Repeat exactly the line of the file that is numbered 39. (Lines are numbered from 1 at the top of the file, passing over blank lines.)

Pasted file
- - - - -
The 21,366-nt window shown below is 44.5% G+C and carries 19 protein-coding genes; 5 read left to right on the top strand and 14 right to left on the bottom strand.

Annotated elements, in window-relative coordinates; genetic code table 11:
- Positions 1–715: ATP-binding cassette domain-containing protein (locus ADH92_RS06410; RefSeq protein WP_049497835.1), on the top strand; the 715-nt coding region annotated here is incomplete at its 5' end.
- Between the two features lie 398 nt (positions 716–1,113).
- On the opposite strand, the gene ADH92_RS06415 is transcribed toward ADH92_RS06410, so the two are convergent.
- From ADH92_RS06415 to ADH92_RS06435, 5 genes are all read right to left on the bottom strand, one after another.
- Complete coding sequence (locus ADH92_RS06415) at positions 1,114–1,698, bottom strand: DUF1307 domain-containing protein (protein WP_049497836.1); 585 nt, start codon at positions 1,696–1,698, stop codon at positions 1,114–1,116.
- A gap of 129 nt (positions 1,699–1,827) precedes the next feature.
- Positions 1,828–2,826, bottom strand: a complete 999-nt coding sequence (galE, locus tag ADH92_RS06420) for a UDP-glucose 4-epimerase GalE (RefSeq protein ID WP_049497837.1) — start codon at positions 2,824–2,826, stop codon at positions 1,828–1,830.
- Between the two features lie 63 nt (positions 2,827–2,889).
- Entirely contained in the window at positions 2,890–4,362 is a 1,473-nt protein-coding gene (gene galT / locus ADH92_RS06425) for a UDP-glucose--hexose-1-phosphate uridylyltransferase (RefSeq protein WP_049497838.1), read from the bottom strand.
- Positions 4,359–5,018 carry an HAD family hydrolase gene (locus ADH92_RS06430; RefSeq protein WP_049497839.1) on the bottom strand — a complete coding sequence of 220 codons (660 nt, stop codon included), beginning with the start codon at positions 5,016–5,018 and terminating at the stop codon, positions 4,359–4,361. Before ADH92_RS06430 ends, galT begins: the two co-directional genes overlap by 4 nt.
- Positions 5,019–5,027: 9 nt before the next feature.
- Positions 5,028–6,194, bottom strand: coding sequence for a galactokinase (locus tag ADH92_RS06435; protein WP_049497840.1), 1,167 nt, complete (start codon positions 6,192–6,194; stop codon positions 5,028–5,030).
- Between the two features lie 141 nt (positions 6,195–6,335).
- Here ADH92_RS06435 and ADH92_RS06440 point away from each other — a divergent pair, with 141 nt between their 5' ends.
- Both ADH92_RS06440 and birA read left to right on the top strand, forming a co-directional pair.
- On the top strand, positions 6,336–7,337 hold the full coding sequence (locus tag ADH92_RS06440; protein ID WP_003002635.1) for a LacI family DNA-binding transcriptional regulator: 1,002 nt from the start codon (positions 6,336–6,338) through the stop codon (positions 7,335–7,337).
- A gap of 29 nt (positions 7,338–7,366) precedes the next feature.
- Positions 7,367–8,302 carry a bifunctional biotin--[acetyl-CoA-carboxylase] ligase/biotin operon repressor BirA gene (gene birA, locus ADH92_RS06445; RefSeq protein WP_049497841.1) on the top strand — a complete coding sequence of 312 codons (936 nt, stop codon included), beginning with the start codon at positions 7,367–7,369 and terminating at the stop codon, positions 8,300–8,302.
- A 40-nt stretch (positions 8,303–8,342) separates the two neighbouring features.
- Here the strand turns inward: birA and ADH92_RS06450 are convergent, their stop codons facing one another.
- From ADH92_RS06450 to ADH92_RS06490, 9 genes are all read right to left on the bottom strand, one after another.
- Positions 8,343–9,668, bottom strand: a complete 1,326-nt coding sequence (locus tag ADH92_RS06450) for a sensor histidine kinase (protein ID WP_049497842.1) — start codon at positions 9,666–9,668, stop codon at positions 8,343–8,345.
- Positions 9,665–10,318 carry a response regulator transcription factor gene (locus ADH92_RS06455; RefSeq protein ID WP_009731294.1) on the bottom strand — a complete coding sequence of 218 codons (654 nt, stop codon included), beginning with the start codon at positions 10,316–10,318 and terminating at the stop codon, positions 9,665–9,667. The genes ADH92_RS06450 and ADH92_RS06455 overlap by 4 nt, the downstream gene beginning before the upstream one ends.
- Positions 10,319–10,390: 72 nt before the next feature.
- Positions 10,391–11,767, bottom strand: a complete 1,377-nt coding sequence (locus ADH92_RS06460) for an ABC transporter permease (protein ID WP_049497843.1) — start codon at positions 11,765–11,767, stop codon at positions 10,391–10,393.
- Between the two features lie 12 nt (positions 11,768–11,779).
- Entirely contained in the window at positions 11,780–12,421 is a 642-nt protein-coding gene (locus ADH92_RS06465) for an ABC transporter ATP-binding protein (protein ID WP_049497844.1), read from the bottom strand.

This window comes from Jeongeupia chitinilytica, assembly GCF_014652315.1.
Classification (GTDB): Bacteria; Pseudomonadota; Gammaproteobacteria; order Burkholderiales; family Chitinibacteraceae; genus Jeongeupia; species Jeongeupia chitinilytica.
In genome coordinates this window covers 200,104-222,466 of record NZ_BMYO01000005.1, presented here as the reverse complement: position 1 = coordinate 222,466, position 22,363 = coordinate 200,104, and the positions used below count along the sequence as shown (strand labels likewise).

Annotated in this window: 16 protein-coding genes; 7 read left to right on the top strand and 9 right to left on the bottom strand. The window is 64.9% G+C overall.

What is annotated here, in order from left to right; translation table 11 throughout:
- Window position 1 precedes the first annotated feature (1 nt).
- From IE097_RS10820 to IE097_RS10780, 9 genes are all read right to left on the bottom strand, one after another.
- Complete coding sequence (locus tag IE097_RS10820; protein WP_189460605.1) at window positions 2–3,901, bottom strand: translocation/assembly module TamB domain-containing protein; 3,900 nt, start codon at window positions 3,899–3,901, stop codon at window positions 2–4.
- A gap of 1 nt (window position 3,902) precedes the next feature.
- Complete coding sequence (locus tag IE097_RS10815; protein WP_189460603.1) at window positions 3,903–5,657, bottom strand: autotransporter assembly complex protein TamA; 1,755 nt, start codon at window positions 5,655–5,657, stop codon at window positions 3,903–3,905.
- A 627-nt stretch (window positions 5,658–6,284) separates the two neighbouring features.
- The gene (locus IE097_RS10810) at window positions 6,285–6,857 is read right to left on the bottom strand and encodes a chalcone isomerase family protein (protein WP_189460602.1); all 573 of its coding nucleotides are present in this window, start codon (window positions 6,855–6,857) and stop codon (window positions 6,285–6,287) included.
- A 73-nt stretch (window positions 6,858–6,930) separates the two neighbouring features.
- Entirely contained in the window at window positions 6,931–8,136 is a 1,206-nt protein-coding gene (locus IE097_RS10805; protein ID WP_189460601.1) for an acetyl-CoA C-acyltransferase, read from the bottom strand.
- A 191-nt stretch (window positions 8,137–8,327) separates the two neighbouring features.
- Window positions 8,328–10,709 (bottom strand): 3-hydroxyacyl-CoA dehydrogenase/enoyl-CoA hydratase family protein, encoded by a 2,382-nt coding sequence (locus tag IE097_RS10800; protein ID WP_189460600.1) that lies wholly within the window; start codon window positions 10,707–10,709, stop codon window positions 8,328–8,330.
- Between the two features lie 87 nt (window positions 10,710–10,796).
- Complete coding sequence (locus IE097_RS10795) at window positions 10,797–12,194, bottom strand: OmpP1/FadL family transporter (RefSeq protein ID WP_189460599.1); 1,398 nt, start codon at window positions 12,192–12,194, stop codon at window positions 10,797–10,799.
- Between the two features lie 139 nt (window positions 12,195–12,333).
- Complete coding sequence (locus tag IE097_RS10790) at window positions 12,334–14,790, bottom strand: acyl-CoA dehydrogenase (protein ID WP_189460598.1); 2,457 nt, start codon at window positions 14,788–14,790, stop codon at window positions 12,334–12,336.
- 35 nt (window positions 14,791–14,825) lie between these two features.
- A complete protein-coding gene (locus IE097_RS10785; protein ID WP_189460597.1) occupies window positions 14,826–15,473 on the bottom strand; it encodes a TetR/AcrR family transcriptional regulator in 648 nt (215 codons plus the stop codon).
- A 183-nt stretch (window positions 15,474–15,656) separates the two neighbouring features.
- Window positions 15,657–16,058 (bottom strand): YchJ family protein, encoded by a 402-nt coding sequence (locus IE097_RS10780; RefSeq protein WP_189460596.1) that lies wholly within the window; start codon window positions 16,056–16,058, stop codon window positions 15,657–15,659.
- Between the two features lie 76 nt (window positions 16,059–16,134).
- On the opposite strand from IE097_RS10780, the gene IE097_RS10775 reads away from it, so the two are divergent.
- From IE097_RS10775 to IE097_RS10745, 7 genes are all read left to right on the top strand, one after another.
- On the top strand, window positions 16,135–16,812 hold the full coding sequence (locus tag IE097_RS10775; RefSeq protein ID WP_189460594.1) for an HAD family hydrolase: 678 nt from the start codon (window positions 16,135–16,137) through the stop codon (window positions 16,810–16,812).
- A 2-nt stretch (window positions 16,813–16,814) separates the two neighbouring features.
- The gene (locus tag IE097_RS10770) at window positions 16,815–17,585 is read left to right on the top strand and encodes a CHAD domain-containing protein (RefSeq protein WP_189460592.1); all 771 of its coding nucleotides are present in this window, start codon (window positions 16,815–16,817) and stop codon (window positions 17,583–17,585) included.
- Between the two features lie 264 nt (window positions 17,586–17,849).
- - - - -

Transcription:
- Complete coding sequence (locus tag IE097_RS10815; protein WP_189460603.1) at window positions 3,903–5,657, bottom strand: autotransporter assembly complex protein TamA; 1,755 nt, start codon at window positions 5,655–5,657, stop codon at window positions 3,903–3,905.